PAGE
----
The Benedict Option As Preparation
The gist of Dreher’s argument is that American Christians will soon find themselves an unwanted and persecuted minority in an aggressively secular nation, and that the only form of faith that’s going to be passed on to future generations of American Christians is one that’s anchored in ancient Christian traditions and lived out intentionally, in community, and set apart from the main stream of society.
Of course, this was always going to be true about America sooner or later. The long détente between church and state in America was never going to last forever, and when it at last breaks down, Christians will return to what is a more historical norm. As the number of Christians dwindles, the ones who remain will tend to be those who are rather more strident about their faith—people for whom the Benedict Option is neither Benedictine nor optional, to paraphrase one reviewer.
I spent Friday morning in the company of a college student from Texas who traveled to Baton Rouge to interview me for his honors thesis, which focuses on The Benedict Option concept. At one point, we were talking about the spirituality of his generation, and why some of them have trouble understanding the Benedict Option idea.
He said — and I’m going from memory; I took no notes — that men and women of his generation are anxious and scattered. They want something firm to anchor themselves in, but they doubt that such a thing exists, and in any case they are afraid to commit themselves to anything. About the Benedict Option, he said he runs into fellow Christians in his peer group who keep asking some version of the question, “What does Dreher really want? What is he really trying to say?”
I responded by telling my interviewer that there is no hidden agenda in The Benedict Option. Maybe, I said, they’re wanting a cut-and-dried, ten-point plan for BenOpping your life. That doesn’t exist. True, the book is full of real-life examples of countercultural Christian living, of Benedict Option principles in action, but every reader is going to have to do the hard, creative work of discovering what it means to incarnate those principles in their own lives and communities. There is no clean-cut formula.
My interviewer told me that there’s a strong tendency among his Christian peers to dumb down Christian worship — to make it instantly accessible to anybody, without having to do any work. He said he struggles to understand the anti-intellectualism of all this, especially as it manifests itself among college students. What’s more, they act as if anti-intellectualism was an egalitarian virtue.
This, I responded, is exactly the wrong approach. It’s not that they ought to be making worship more complex and demanding, necessarily, but this stance assumes that we stand over worship asserting the right to mold it to fit our preferences. You end up with a ritual that worships yourself, not God, whether you mean for it to or not. Similarly, if you see the Christian tradition that way, as a repository from which you can pick and choose this or that thing, and make a bricolage of it, you may soon find that you have decorated a temple to yourself.
Contrast this to the Divine Liturgy of St. John Chrysostom, the most celebrated liturgy in the Orthodox churches, as well as in Eastern Rite Catholic churches. When you first encounter it, it is a strange, opulent, and mysterious thing. You won’t be able to figure it out, but you can tell that you are in the presence of something awesome and real. It’s a ritual of great age, with its core going back to the 5th century, and most of its elaboration having taken place in the first millennium. With experience, the liturgy gradually discloses its meaning to you, and what you find is that it will have called you outside of yourself. It’s like the experience of a medieval cathedral: you don’t understand it all when you first walk into it, but as you get to know its features, you become overawed by its complexity and meaning. The Divine Liturgy changes you by, to borrow a phrase from the cultural anthropologist Paul Connerton, sedimenting the Christian story into your bones. In the Christian East, people would no more consider tampering with the liturgy than they would wreckovate an old cathedral.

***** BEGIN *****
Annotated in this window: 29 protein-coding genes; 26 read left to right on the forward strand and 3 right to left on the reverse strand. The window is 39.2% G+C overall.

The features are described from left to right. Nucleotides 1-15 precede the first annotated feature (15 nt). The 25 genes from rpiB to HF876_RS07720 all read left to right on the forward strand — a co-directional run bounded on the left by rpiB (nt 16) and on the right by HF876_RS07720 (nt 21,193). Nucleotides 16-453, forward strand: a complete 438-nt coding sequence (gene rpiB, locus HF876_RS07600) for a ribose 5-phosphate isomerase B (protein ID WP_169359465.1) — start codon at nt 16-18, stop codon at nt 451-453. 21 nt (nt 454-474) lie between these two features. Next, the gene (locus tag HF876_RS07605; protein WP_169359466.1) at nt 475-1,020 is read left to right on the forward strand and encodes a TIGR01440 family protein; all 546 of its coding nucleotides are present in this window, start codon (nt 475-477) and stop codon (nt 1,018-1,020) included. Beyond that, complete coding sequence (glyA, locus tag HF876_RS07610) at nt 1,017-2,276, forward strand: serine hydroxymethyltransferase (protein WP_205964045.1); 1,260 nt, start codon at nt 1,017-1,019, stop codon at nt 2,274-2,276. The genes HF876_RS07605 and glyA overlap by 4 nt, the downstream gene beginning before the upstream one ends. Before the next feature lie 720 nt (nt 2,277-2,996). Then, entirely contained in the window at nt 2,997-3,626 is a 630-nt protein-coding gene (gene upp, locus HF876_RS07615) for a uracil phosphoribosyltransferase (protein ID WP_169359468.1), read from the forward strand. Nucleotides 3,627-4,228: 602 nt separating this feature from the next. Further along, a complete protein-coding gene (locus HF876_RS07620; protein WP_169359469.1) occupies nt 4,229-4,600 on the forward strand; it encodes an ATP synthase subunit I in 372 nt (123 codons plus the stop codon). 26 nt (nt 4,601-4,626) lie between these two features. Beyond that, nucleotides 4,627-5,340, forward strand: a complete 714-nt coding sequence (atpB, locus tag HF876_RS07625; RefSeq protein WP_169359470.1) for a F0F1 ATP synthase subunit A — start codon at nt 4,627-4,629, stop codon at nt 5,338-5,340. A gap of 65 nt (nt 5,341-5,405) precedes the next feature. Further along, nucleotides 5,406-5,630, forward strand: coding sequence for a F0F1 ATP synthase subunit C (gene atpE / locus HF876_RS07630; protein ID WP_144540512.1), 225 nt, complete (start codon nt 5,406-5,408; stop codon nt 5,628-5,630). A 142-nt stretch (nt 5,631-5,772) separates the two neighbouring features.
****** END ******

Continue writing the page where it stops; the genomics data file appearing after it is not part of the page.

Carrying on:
The point is not that God prefers elaborate ritual over simple ritual. God prefers prayers from the heart of the truly penitent, in whatever form. The point here is that when you approach the form of worship with the idea that it ought to be molded to be easy to digest, you rob it of its transformative power. The same is true of the entire experience of the Christian religion.
I learned something interesting from my interviewer. He said that at one level, he interprets The Benedict Option in light of my previous books: Crunchy Cons, The Little Way of Ruthie Leming, and How Dante Can Save Your Life. I had never thought of it that way, but I think he’s on to something.
The first book articulates a longing for home, rootedness, and tradition. The second describes a form of re-entry into rootedness that presented itself to me — and ended with a surprise barrier to that re-entry. The third explored the consequences of that failed re-entry, and the hard lesson it taught me. Which brings us to The Benedict Option.
What’s the link? As I told the interviewer — and this only occurred to me in response to his question — the common thread is the discovery of dead ends out of the dark wood.
I once thought that being a communicant of the Roman Catholic Church would rescue me from alienation and rootlessness. But that was not true; I had made an idol of the institution.
Conservative politics were never my religion, but I used to find a sense of home, of belonging, of meaning within that tribe. But that was false too.
I once thought that if I could somehow find my way back to my childhood home, and to my family there, I would be okay. But that was painfully untrue. I had made an idol of family, and place, and of my father, as had the entire family, with tragic results for everyone.
So what is the Benedict Option connection?
First — and this is a lesson I learned from reading Dante — to put your hope for meaning and deliverance in anything that is not God is idolatry, and it will not end well.